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Business

‘Growth may fall below government target next year’

Louise Maureen Simeon - The Philippine Star
�Growth may fall below government target next year�
An official of Sun Life Investment Management and Trust Corp. (SLIMTC) said the overall economic view remains positive, but some headwinds may still linger.
Philstar.com / Irra Lising,file

MANILA, Philippines — The Philippine economy may expand at a slower pace than what government expects next year, as elevated interest rates and lagging state spending dampen investments, according to an economist.

An official of Sun Life Investment Management and Trust Corp. (SLIMTC) said the overall economic view remains positive, but some headwinds may still linger.

SLIMTC president and chief investment officer Mike Enriquez said gross domestic product may grow by six percent in 2024, an improvement from the expected 5.6 percent GDP expansion this year.

However, this still falls below the 6.5 to eight percent assumption of the Cabinet-level Development Budget Coordination Committee for 2024, Enriquez said in an interview.

Even this year’s expectation is off the target of six to seven percent growth.

Enriquez said the not so rosy projection is still due to lower government spending and lower capital formation because of higher interest rates.

“It’s really the government that can boost GDP. On the private side, we have been noticing a slow takeup of loans for obvious reasons: it is so expensive to borrow money,” Enriquez told reporters.

“The government needs to be the one to take up the slack and I think they’re doing it, but I think they should have done it earlier and they’re playing catch-up now,” he said.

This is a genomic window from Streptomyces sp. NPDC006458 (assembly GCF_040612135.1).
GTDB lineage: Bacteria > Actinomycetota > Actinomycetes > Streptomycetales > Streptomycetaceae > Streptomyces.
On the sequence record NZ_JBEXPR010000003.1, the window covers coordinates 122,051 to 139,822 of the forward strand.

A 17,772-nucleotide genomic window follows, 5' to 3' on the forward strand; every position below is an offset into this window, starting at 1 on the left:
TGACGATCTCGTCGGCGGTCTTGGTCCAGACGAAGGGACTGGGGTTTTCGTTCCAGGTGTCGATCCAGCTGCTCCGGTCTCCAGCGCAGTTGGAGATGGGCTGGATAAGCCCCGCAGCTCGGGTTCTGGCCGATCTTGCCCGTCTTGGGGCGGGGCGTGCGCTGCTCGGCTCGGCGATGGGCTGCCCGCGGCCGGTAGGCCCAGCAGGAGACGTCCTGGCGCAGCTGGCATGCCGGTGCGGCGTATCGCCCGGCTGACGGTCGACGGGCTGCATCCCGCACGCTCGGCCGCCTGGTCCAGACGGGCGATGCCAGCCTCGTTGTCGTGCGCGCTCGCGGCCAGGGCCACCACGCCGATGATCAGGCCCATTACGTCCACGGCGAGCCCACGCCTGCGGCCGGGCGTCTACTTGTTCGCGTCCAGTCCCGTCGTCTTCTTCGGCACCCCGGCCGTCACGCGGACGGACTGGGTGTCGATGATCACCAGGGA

Enriquez noted that next year’s growth would continue to be driven by household consumption, but what could bring it higher would be accelerated spending for the government and higher exports.

Further, Enriquez said inflation could slow down to 3.7 percent next year from the expected six percent in 2023.

“The biggest thing to monitor would be the price of rice. Oil, (not so much) despite the OPEC cut in production, prices haven’t really moved up because China is slowing down and they have the biggest consumption,” Enriquez said.

Inflation dropped to 4.9 percent in October from the 6.1 percent rate in September. Year-to-date inflation at 6.4 percent, however, remains above the five to six percent target for the year.

As inflation is expected to further cool down, the Bangko Sentral ng Pilipinas (BSP) is seen to hold key interest rates and may start slashing by the second quarter of 2024.

“We are with consensus that starting in the second quarter, we may see rate cuts, and I think this is also aligned with how the US Fed is poised to cut rates as well by the second half of next year,” Enriquez said.

SLIMTC has penciled in an instant 50-basis-point rate cut once the BSP decides to do so next year.

In its regular meeting last month, the BSP kept rates unchanged at a 16-year high of 6.50 percent. But this came after it already decided to take an off-cycle action by hiking rates by 25 basis points.

Enriquez said this was more of posturing by the BSP to pull the trigger any time it needed to do so.

“Since inflation will start to wane, I don’t think it will be prudent for them to immediately cut, it will free up liquidity again,” he said.

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